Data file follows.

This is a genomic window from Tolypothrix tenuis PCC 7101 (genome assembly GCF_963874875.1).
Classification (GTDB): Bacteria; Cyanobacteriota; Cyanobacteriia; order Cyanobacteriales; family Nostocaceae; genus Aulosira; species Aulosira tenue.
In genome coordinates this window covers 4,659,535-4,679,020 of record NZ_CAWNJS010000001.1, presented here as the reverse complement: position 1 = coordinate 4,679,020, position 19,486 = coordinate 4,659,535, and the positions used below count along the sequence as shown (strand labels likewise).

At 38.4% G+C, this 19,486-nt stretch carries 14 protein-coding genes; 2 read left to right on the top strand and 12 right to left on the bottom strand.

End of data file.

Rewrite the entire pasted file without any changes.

This is a genomic window from Tolypothrix tenuis PCC 7101 (genome assembly GCF_963874875.1).
Classification (GTDB): Bacteria; Cyanobacteriota; Cyanobacteriia; order Cyanobacteriales; family Nostocaceae; genus Aulosira; species Aulosira tenue.
In genome coordinates this window covers 4,659,535-4,679,020 of record NZ_CAWNJS010000001.1, presented here as the reverse complement: position 1 = coordinate 4,679,020, position 19,486 = coordinate 4,659,535, and the positions used below count along the sequence as shown (strand labels likewise).

At 38.4% G+C, this 19,486-nt stretch carries 14 protein-coding genes; 2 read left to right on the top strand and 12 right to left on the bottom strand.